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AJR Am J Roentgenol. 2000 Oct;175(4):1177-81.

Diagnostic maxillofacial coronal images reformatted from helically acquired thin-section axial CT data.

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1
Department of Otolaryngology, Head and Neck Surgery, University of Michigan Medical Center, Ann Arbor, MI 48109, USA.

Abstract

OBJECTIVE:

This study was undertaken to determine the sensitivity and specificity of coronal images reformatted from helical thin-section axial CT data obtained for the evaluation of maxillofacial fractures.

MATERIALS AND METHODS:

Multiple fractures were created in nine cadaver heads by blunt trauma and were then evaluated using a late-generation helical CT scanner. Two neuroradiologists then independently evaluated the axial and reformatted coronal maxillofacial images. Subsequently, they reviewed the axial and direct coronal CT images, which were considered the criterion standard.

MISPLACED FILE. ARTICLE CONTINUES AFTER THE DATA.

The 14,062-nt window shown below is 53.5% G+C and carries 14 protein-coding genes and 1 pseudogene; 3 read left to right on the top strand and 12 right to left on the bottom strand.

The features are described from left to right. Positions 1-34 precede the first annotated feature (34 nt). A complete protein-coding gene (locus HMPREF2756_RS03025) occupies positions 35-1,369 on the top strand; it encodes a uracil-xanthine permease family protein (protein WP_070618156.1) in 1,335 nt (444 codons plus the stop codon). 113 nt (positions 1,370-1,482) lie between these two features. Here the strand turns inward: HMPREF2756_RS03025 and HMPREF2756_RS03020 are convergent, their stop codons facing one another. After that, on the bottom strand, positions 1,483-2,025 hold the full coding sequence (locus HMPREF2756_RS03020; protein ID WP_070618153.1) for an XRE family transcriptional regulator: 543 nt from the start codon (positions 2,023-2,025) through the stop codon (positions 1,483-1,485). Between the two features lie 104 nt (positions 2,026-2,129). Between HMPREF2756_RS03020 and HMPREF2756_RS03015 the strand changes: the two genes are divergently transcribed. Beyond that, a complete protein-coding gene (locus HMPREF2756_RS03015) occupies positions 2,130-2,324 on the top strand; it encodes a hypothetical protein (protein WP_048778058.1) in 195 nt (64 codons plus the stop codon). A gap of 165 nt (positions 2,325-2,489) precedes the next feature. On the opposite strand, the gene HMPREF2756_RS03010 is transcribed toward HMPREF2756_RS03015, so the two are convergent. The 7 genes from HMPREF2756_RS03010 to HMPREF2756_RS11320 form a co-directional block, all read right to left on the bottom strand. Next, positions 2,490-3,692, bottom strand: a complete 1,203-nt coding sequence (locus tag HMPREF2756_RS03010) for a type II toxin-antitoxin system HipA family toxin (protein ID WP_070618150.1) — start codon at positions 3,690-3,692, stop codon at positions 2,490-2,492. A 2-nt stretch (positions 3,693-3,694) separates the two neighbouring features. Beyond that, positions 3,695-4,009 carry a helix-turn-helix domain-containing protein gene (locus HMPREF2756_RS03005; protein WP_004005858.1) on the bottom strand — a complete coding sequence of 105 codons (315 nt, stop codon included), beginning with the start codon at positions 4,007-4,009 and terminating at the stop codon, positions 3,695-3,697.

RESULTS:

A total of 87 fractures were identified. An experienced neuroradiologist failed to identify one displaced fracture and two nondisplaced fractures when evaluating the reformatted coronal and direct axial images for an overall sensitivity of 97%. A less experienced neuroradiologist failed to identify a total of five minimally displaced or nondisplaced fractures for an overall sensitivity of 94%. For each radiologist, no significant difference in the time required to interpret the direct versus the reformatted coronal images was seen.

CONCLUSION:

Interpretation of axial and reformatted coronal images resulted in accurate identification of displaced maxillofacial fractures in cadavers. This study suggests that the added cost and radiation exposure associated with incremental direct coronal CT may not be necessary for detection of clinically significant maxillofacial fractures and that further evaluation of this protocol in live trauma patients is warranted. However, because nondisplaced fractures were not routinely detected using reformatted coronal images, physical examination and clinical suspicion will still also remain necessary to determine the need for further imaging.

PMID:
11000186
DOI:
10.2214/ajr.175.4.1751177
[Indexed for MEDLINE]
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